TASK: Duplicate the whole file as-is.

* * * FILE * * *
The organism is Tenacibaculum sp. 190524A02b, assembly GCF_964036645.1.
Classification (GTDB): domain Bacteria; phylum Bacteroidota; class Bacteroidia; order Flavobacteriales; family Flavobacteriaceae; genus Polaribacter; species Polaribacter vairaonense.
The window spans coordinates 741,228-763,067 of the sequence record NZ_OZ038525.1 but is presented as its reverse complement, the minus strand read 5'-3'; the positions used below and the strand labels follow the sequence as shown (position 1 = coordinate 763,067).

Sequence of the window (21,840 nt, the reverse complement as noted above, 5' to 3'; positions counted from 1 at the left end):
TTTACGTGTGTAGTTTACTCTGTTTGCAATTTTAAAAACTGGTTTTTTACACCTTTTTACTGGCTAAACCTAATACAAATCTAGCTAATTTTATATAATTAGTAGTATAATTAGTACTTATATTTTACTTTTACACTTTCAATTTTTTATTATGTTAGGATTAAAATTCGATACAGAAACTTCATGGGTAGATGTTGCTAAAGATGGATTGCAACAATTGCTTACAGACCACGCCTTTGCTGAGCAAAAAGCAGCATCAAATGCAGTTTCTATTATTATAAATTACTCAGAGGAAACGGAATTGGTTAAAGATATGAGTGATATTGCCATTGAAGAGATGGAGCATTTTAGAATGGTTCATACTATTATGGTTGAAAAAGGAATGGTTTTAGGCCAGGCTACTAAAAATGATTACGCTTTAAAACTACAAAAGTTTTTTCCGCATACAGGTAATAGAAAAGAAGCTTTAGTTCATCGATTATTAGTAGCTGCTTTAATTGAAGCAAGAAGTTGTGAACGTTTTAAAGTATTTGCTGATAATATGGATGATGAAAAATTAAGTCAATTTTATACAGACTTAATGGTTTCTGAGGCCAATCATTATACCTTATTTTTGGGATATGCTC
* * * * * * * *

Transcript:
The organism is Tenacibaculum sp. 190524A02b, assembly GCF_964036645.1.
Classification (GTDB): domain Bacteria; phylum Bacteroidota; class Bacteroidia; order Flavobacteriales; family Flavobacteriaceae; genus Polaribacter; species Polaribacter vairaonense.
The window spans coordinates 741,228-763,067 of the sequence record NZ_OZ038525.1 but is presented as its reverse complement, the minus strand read 5'-3'; the positions used below and the strand labels follow the sequence as shown (position 1 = coordinate 763,067).

Sequence of the window (21,840 nt, the reverse complement as noted above, 5' to 3'; positions counted from 1 at the left end):
TTTACGTGTGTAGTTTACTCTGTTTGCAATTTTAAAAACTGGTTTTTTACACCTTTTTACTGGCTAAACCTAATACAAATCTAGCTAATTTTATATAATTAGTAGTATAATTAGTACTTATATTTTACTTTTACACTTTCAATTTTTTATTATGTTAGGATTAAAATTCGATACAGAAACTTCATGGGTAGATGTTGCTAAAGATGGATTGCAACAATTGCTTACAGACCACGCCTTTGCTGAGCAAAAAGCAGCATCAAATGCAGTTTCTATTATTATAAATTACTCAGAGGAAACGGAATTGGTTAAAGATATGAGTGATATTGCCATTGAAGAGATGGAGCATTTTAGAATGGTTCATACTATTATGGTTGAAAAAGGAATGGTTTTAGGCCAGGCTACTAAAAATGATTACGCTTTAAAACTACAAAAGTTTTTTCCGCATACAGGTAATAGAAAAGAAGCTTTAGTTCATCGATTATTAGTAGCTGCTTTAATTGAAGCAAGAAGTTGTGAACGTTTTAAAGTATTTGCTGATAATATGGATGATGAAAAATTAAGTCAATTTTATACAGACTTAATGGTTTCTGAGGCCAATCATTATACCTTATTTTTGGGATATGCTC